Miller School of Albemarle

Miller School’s Award-Winning Philospopher

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Why do the right thing?  This is one of the “Big Questions,” one of the perennial concerns of philosophy.  It requires careful thought and a sensitive conscience.  Eleventh grader Yiwen Wang displayed both in her essay “Morality Beyond Consequences,” which was a runner-up in a statewide contest sponsored by the University of Virginia’s philosophy department.

In her award-winning essay, Yiwen tackles a very tricky scenario:  Imagine that your friend found an invisibility ring that allows her to do whatever she wants without getting caught.  Now that she can literally get away with murder, she no longer has the desire to do the right thing.  What reasons would you give her to be good?

Yiwen draws on the difficult thought of philosopher Immanuel Kant to help answer this question.  One of the great strengths of her essay is that she makes Kant’s complex thought crystal clear.  She writes:

Kant argues that we should “act in such a way that you always treat humanity, whether in your own person or in the person of any other, never simply as a means, but always at the same time as an end.” In other words, people should treat others sincerely and respect others’ dignity rather than using others as a means for their own benefit. People who use invisibility rings to do evil things treat other people as means to their own wealth and happiness, instead of as ends who deserve respect. Reaching one’s own goals at the expense of others’ pain totally violates Kant’s belief in humanity as an end.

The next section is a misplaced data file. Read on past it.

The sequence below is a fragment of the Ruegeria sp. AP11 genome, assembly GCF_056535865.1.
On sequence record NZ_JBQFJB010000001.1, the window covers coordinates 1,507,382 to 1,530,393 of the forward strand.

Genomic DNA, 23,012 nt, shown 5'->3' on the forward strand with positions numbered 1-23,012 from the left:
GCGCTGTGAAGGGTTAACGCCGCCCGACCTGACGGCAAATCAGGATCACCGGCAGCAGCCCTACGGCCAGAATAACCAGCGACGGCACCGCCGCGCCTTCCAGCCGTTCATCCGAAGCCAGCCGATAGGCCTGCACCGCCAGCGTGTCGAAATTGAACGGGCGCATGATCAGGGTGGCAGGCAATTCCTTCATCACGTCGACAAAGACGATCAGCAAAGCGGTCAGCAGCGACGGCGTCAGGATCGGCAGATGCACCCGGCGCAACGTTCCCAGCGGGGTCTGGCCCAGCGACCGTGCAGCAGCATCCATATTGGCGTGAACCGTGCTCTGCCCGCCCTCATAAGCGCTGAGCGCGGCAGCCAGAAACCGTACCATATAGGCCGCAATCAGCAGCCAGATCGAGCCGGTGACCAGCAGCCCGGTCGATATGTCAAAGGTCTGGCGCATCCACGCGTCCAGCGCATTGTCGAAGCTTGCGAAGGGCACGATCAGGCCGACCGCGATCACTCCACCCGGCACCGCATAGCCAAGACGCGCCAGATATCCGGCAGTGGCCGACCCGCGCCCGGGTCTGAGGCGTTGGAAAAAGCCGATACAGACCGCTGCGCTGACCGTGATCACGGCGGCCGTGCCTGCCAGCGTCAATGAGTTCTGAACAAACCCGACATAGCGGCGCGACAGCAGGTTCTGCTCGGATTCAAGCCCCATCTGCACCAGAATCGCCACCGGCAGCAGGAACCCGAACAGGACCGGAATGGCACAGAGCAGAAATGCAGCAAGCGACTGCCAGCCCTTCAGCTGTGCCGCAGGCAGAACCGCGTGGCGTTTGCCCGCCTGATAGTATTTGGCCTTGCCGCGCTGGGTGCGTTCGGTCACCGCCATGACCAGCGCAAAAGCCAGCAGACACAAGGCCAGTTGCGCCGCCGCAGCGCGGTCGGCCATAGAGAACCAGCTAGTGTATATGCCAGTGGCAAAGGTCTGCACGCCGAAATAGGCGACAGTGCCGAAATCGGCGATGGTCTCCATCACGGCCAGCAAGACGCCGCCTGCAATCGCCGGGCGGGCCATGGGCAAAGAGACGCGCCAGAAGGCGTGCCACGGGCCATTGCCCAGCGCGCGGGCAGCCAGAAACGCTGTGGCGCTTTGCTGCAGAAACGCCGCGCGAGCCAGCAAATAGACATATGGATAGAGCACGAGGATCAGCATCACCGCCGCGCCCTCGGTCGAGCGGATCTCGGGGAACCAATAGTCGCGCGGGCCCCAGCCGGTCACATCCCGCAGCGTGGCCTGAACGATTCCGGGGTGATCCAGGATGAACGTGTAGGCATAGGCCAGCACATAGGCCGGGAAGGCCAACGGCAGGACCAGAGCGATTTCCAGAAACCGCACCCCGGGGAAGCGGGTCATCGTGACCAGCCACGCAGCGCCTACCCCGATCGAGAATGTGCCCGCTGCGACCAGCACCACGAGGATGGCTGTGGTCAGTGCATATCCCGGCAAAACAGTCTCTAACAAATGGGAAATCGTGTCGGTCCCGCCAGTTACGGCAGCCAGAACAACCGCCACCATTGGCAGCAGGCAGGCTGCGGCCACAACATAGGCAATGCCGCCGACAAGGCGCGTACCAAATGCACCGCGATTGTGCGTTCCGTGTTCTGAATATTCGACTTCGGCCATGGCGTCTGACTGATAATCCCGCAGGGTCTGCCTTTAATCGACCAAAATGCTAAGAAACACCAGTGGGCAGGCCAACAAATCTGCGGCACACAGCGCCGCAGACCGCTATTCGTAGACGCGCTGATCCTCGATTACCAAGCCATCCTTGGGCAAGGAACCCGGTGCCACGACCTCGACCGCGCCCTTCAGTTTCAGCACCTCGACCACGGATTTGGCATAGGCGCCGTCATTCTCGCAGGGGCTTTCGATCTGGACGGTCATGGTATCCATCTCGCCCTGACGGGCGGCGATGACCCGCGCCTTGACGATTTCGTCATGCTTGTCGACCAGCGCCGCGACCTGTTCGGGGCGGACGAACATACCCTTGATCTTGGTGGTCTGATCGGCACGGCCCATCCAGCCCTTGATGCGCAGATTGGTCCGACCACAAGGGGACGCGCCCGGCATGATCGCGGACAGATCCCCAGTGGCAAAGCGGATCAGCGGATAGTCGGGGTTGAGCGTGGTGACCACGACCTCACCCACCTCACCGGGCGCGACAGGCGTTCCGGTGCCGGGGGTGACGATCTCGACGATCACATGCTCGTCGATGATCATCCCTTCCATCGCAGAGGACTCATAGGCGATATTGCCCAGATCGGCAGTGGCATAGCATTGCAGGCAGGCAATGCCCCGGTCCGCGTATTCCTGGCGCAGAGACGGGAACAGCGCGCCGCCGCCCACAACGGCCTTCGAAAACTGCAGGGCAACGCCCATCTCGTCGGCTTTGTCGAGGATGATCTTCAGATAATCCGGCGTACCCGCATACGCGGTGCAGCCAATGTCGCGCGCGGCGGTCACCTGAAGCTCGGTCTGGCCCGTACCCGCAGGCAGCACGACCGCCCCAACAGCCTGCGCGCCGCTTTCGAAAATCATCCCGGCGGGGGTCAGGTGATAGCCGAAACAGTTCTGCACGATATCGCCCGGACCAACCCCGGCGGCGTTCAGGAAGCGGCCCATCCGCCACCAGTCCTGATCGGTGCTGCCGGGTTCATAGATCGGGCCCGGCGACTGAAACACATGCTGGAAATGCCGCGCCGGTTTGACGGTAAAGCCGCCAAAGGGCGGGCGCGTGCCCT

This is not Yiwen’s first academic achievement.  She has earned highest honors every quarter this year.

The essay contest was part of the “High-phi” initiative spearheaded by UVa philosophy professor Mitchell Green.  The goal is to introduce high school students to philosophy and philosophical thinking.

The Miller School is taking an active part in the “High-Phi” initiative.  Steve Knepper’s AP English class participated in the essay contest, while twelfth grade English teacher Chris Ross has collaborated with a UVa philosophy student to develop a philosophical approach to Emily Bronte’s classic novel, Wuthering Heights.

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Written by Miller School of Albemarle

April 6, 2011 at 10:52 AM

Posted in Posts

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